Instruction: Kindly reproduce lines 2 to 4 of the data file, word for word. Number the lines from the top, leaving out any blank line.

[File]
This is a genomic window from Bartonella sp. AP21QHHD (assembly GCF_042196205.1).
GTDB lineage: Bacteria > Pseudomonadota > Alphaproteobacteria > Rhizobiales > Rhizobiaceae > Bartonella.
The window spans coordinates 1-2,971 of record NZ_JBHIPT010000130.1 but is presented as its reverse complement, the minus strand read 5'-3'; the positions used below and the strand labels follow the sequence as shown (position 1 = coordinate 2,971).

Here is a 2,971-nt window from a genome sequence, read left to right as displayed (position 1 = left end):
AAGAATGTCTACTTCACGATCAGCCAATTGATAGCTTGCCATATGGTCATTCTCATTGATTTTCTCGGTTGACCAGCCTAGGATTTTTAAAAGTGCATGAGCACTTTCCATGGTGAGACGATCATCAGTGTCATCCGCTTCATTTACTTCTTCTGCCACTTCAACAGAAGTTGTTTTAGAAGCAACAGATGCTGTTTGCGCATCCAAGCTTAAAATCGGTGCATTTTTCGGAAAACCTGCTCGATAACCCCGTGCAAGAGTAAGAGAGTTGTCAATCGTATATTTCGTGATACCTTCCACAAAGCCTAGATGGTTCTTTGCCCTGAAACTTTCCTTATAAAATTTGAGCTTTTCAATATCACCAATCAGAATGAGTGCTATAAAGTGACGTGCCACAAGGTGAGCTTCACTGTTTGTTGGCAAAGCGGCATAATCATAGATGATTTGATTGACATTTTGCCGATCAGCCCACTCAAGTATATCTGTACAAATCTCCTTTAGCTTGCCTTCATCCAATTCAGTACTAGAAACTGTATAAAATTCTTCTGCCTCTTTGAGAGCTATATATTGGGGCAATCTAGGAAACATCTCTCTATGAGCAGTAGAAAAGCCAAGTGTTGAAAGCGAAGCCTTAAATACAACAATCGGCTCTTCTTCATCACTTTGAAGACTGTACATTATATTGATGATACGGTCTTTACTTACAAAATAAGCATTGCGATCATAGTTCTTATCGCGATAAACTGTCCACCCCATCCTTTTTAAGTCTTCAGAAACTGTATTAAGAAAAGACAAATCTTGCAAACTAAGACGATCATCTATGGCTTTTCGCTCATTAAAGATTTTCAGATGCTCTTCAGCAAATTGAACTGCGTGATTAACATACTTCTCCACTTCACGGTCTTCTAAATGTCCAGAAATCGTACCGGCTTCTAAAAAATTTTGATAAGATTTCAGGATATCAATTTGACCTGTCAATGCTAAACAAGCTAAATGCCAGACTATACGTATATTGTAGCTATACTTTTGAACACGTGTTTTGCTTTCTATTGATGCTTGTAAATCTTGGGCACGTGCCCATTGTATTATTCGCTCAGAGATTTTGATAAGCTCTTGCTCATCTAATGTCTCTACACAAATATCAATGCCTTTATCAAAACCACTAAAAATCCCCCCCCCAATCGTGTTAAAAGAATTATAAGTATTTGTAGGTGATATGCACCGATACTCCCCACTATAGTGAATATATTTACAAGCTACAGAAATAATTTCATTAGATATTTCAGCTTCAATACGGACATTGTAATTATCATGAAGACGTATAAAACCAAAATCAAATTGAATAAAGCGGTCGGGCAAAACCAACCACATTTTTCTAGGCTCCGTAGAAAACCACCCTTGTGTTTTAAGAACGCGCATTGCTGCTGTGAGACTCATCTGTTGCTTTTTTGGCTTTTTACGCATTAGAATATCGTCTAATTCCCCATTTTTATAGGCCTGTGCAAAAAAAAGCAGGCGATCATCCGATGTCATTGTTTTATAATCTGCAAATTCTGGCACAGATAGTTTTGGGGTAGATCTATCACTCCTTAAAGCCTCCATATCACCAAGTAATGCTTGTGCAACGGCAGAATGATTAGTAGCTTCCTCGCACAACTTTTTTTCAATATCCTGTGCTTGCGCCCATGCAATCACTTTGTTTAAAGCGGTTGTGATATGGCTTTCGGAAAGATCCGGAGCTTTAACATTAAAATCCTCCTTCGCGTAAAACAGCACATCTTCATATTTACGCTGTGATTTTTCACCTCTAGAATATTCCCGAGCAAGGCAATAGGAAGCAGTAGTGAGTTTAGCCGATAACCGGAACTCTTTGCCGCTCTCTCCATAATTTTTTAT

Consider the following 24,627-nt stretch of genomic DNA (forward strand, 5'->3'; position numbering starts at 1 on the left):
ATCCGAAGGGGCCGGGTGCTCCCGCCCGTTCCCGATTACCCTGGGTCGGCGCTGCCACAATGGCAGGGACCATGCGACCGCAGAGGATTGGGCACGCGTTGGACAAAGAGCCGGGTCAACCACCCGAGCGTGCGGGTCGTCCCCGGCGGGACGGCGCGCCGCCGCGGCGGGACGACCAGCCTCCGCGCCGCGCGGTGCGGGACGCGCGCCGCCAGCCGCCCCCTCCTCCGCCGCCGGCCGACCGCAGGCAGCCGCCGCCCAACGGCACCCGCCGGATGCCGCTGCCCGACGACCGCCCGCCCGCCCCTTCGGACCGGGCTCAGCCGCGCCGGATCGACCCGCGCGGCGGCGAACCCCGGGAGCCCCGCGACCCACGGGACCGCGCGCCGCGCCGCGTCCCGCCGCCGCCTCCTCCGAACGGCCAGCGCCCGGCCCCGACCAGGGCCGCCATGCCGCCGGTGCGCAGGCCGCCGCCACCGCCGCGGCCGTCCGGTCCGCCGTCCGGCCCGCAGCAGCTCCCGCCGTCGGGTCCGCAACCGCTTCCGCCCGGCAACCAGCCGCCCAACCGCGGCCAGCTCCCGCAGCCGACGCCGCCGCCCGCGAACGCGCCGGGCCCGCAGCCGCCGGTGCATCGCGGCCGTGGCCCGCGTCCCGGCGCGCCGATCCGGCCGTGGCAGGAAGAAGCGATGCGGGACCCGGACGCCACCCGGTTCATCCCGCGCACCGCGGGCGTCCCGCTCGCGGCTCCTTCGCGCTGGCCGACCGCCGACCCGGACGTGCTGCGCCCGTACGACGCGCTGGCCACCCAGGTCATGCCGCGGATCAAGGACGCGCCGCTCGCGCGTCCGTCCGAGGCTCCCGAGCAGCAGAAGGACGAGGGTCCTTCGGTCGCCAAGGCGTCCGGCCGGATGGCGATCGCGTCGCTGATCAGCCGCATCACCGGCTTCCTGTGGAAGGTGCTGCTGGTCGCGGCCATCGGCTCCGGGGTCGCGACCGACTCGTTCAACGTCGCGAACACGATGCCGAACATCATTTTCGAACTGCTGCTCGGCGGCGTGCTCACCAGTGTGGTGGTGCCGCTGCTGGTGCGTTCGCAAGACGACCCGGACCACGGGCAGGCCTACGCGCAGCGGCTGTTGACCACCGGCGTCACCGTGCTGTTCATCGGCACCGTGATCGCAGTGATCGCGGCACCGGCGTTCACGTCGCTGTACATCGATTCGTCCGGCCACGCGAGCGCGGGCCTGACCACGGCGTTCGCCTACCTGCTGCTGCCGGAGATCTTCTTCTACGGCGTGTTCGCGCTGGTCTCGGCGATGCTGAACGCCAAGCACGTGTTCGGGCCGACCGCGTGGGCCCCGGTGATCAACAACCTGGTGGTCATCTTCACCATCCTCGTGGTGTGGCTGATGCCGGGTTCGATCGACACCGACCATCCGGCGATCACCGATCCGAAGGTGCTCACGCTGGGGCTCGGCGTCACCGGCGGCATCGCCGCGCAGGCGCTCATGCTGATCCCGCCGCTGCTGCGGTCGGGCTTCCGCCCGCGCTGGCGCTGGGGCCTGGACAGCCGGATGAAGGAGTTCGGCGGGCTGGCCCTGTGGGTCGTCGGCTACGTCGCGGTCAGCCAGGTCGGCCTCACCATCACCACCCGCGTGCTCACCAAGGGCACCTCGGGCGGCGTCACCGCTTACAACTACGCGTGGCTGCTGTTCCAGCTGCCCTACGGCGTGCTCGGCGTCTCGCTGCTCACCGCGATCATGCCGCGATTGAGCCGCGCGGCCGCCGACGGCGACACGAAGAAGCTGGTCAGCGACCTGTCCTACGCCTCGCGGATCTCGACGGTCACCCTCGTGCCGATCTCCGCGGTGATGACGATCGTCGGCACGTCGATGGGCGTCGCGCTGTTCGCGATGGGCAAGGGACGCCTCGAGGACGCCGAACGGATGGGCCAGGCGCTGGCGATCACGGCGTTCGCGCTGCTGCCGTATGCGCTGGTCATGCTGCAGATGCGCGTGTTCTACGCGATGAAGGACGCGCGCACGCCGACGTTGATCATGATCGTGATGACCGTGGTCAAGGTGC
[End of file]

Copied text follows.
GTDB lineage: Bacteria > Pseudomonadota > Alphaproteobacteria > Rhizobiales > Rhizobiaceae > Bartonella.
The window spans coordinates 1-2,971 of record NZ_JBHIPT010000130.1 but is presented as its reverse complement, the minus strand read 5'-3'; the positions used below and the strand labels follow the sequence as shown (position 1 = coordinate 2,971).

Here is a 2,971-nt window from a genome sequence, read left to right as displayed (position 1 = left end):